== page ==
Reply Tue 2 Aug, 2016 11:12 pm
@roger,
roger wrote:

Sure, and we should give the United States back to the Indians.


Your analogy is inept.

The Zionists are taking more water from West Bank wells than they agreed to in the Oslo Accords.

The United States grants many more rights to the Indians than the Zionists do to the Palestinians.
roger
 
  1  
Reply Tue 2 Aug, 2016 11:18 pm
@InfraBlue,
So? We took more land from the Indians than they ever agreed to.

Can't this just be about desalination? Guess not, huh?
Robert Gentel
 
  1  
Reply Tue 2 Aug, 2016 11:20 pm
@InfraBlue,
They already do give some of the water to the Palestinians. I believe this article might even reference that.
georgeob1
 
  1  
Reply Wed 3 Aug, 2016 12:26 am
@farmerman,
farmerman wrote:

Israel was the Air Force that improved the F 11 Eagles by putting in a "rear view mirror" in the ples cock[it. (Or at least thats what was told by n Israeli Engineer)

They also kept the wings of F16's from falling off by putting in prforattions along the fuselage at the wing attachments points.


I am fascinated to learn and understand some of your insights about the economics and design of reverse osmosis desal plants. If I am not mistaken, Dupont ceased the manufacture of permasep a few years ago. I don't know what motivated it - exonomics or competing technologies.

I believe some enterprise are trying to license and open a desal plant in Southern California but are meeting with resistance from environmentalists over the residual local salt concentration in the Pacific ocean ! Evidently they aren't aware of the mobility and solubility of NACL.

However you should not believe all you are hearing from Israeli Pilots and Engineers. Rear view mirrors have been a standard feature of fighter and attack aircraft sinse WWI. All USAF F-15s have them.

I simply don't believe the story about perforations in the skin of the fuselage strengthening the wing structure. In the first place the wing bending stresses are not transmitted to the skin of the fuselage at all: they go to the interior frame of the fuselage, so the perforations would have no effect.

farmerman
 
  1  
Reply Wed 3 Aug, 2016 04:36 am
@georgeob1,
IT was a joke. The perforations story was that the Israelis asked a Rabbi to help out and he suggested that the perforations be put on the wings where they join to the fuselage. His logic was that "Look at matzoh, it never breaks oin the perfoorations" Ta daaa.

--------------------------------------
--------------------------------------
Saline sludges have some great mineral potential, especially rare earths and Lithium. (even though the Li content is in the low % range, it can be beneficiated quite easily.

Permasep was dropped by the ever "leaning" Dupont Company and was bought up by some employees. And like Gore-tex, the new guys had the vision. They teamed up with (MIT's Lincoln Lab I beleive) and woeked on dropping energy requirements. Israelis jumped in from the beginning and were working on their own tweaks.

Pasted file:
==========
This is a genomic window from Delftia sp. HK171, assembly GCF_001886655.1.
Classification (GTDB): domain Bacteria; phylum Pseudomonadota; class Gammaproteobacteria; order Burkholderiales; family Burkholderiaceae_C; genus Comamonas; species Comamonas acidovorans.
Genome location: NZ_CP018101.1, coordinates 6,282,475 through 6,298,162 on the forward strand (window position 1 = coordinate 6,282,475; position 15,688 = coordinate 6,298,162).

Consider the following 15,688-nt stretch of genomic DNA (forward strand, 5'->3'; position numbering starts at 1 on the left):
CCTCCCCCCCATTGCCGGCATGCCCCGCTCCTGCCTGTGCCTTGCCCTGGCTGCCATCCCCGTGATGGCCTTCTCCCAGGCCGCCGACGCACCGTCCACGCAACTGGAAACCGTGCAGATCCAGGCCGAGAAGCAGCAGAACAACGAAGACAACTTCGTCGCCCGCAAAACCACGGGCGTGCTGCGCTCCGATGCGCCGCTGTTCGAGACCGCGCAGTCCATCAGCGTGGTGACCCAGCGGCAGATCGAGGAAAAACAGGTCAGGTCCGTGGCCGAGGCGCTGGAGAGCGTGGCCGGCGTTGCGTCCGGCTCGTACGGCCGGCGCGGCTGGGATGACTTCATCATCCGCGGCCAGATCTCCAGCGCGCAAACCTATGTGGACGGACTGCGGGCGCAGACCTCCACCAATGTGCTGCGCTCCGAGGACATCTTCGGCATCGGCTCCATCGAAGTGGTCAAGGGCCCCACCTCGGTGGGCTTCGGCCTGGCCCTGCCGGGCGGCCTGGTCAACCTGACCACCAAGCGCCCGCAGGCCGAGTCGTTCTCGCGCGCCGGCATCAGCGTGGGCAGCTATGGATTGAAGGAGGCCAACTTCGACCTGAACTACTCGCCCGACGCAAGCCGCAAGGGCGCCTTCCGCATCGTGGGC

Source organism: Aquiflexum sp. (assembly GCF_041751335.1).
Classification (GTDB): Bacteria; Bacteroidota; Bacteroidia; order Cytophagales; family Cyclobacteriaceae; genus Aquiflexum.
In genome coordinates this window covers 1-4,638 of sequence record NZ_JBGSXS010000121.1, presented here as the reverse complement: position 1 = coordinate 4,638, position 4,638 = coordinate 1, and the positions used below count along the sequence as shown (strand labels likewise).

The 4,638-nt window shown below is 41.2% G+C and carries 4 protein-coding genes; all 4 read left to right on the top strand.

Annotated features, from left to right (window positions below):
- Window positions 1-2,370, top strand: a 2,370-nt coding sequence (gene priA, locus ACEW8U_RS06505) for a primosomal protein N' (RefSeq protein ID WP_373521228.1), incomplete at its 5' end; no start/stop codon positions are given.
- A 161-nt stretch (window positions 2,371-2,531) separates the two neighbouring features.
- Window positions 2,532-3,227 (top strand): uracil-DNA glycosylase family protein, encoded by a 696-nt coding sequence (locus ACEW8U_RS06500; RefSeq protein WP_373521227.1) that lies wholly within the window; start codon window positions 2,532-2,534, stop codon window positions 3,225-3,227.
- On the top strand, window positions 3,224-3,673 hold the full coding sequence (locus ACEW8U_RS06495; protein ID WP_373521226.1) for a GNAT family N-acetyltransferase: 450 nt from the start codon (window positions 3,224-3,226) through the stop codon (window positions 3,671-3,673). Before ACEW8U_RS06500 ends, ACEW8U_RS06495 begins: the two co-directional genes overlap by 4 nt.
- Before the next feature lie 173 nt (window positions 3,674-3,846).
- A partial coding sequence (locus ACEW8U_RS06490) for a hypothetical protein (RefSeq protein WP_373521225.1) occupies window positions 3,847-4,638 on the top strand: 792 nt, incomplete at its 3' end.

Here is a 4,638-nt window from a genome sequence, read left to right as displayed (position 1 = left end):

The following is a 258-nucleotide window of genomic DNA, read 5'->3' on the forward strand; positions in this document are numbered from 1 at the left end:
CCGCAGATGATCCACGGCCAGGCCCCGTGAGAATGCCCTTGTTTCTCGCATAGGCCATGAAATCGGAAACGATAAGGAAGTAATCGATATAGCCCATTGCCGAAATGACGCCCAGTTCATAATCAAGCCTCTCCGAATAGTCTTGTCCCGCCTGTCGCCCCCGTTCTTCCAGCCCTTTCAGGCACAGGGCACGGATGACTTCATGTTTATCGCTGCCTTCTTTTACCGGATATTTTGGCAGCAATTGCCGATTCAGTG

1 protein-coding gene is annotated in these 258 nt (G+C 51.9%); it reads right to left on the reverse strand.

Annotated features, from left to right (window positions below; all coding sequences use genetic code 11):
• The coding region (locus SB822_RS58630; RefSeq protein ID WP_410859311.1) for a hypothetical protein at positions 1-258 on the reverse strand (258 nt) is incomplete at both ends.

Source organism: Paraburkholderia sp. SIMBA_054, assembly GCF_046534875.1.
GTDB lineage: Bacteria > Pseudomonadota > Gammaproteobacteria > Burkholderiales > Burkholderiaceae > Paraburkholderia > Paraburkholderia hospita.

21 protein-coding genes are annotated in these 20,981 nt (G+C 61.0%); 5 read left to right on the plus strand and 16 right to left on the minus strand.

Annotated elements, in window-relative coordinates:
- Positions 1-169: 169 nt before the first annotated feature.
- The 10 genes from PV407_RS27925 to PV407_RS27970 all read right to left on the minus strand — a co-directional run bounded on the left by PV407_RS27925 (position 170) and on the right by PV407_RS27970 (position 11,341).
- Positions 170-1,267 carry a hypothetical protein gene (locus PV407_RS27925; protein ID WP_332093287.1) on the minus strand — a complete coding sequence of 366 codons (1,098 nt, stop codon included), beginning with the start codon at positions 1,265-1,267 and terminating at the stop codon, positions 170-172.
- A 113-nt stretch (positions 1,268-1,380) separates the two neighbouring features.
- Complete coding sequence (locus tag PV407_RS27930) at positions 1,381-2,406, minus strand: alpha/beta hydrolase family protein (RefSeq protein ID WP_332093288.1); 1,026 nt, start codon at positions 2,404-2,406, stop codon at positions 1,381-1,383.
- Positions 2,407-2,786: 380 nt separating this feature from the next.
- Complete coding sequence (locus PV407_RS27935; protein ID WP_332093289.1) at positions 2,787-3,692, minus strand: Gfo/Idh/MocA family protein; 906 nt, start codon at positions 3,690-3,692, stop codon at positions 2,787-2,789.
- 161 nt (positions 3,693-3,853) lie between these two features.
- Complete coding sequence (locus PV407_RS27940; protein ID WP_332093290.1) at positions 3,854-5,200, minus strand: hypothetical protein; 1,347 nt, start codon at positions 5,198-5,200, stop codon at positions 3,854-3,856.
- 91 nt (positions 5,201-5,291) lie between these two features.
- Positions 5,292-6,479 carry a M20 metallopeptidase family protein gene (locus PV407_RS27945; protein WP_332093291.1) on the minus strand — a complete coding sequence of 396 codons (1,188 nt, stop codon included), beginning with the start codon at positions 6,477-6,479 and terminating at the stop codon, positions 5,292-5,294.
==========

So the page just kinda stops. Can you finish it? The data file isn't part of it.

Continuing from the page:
As I posted the production cost pwr thousand gallons. That doesnt include storage nd piping etc. SO Im ure the infrastructure costs have to be blnded in there somehow. (I always let the engineers tell me what its gonna cost and then we negotite)
farmerman
 
  1  
Reply Wed 3 Aug, 2016 04:40 am
@farmerman,
I think the real break throughs have been in the micro fibres and nano skin membranes . Im not sure who. Every U has a materials lab and the U of Delaware Chem E group has spun off so many companies that are located in the little town of Newark Del that this hs become a nano fibre valley"
0 Replies
 
InfraBlue
 
  1  
Reply Wed 3 Aug, 2016 09:49 am
@roger,
So, your analogy is irrelevant.

The writer asked a question about Israel's water surplus. I suggested an answer.
0 Replies
 
InfraBlue
 
  1  
Reply Wed 3 Aug, 2016 09:50 am
@Robert Gentel,
Robert Gentel wrote:

They already do give some of the water to the Palestinians. I believe this article might even reference that.

All I found in the article is that one of the researchers interviews saw Israel's water surplus as an opportunity for "water diplomacy."
Robert Gentel
 
  1  
Reply Wed 3 Aug, 2016 10:43 am
@InfraBlue,
Just looked and this article mentions they are building a large desaliniation plant whose water will go to Israel, Jordan and the Palestinians.

In any case, while Israel has violated the water rights of Palestinians in the past and there are a lot of things to criticize Israel for (I certainly do) this thread was a thread about science and not politics.
farmerman
 
  1  
Reply Wed 3 Aug, 2016 11:39 am
@Robert Gentel,
Hving been ovr there working on the Water Distribution models at Rehovoth , about half their water(mostly drip irrigation) has been from reclaimed sewage and , after 1979, its been a growing amount of desalinized water first featuring the Dupont Permasep process. The amount of desal is getting larger primarily because new technology, mostly home grown, has greatly reduced the enrgy costs to force the water through the little molecular spaces . The other half of their potable and some ag has most of it coming from the Sea of Galilee and karst pools , nd undersea springs.

Distributing water to neighbors is always a good thing espwcially since "making the desert bloom" helps everyone feed their countryfolks.



cicerone imposter
 
  1  
Reply Wed 3 Aug, 2016 11:46 am
@farmerman,
I've been to Israel a couple of times, and saw the drip irrigation system they use on their farms.
farmerman
 
  2  
Reply Wed 3 Aug, 2016 11:55 am
@cicerone imposter,
ever been to Rehovot? Its a neat place about 50Km West of Jrusalem where they have so many scientists just like monks. We used to play with some of the very first DRONES (but they had either gas or jet engines because batteries were still very clunky in the 80's)

Israel basically invented nd developed the drone (UAVs they called em). They wwre just big toys till they started adding recorders ande scanners.

Then they were really big ass toys where we could take pictures of the girls in bikinis at the beach.
0 Replies